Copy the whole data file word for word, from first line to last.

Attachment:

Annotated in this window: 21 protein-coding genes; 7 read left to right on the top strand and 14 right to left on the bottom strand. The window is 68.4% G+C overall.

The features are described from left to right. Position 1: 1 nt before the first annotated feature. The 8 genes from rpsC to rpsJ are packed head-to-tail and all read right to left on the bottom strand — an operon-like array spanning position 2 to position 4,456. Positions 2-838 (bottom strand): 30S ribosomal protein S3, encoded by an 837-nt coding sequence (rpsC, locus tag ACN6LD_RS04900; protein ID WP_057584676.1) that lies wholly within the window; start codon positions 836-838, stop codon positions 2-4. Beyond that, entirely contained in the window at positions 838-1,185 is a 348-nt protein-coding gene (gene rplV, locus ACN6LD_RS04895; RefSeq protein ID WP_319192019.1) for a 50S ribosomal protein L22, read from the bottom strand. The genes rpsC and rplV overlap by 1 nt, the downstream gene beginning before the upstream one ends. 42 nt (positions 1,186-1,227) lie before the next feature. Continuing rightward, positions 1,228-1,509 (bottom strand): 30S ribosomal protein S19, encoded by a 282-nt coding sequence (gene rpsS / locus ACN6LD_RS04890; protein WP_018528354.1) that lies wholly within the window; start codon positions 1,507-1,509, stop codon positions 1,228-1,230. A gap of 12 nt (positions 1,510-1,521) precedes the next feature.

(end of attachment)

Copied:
Annotated in this window: 21 protein-coding genes; 7 read left to right on the top strand and 14 right to left on the bottom strand. The window is 68.4% G+C overall.

The features are described from left to right. Position 1: 1 nt before the first annotated feature. The 8 genes from rpsC to rpsJ are packed head-to-tail and all read right to left on the bottom strand — an operon-like array spanning position 2 to position 4,456. Positions 2-838 (bottom strand): 30S ribosomal protein S3, encoded by an 837-nt coding sequence (rpsC, locus tag ACN6LD_RS04900; protein ID WP_057584676.1) that lies wholly within the window; start codon positions 836-838, stop codon positions 2-4. Beyond that, entirely contained in the window at positions 838-1,185 is a 348-nt protein-coding gene (gene rplV, locus ACN6LD_RS04895; RefSeq protein ID WP_319192019.1) for a 50S ribosomal protein L22, read from the bottom strand. The genes rpsC and rplV overlap by 1 nt, the downstream gene beginning before the upstream one ends. 42 nt (positions 1,186-1,227) lie before the next feature. Continuing rightward, positions 1,228-1,509 (bottom strand): 30S ribosomal protein S19, encoded by a 282-nt coding sequence (gene rpsS / locus ACN6LD_RS04890; protein WP_018528354.1) that lies wholly within the window; start codon positions 1,507-1,509, stop codon positions 1,228-1,230. A gap of 12 nt (positions 1,510-1,521) precedes the next feature.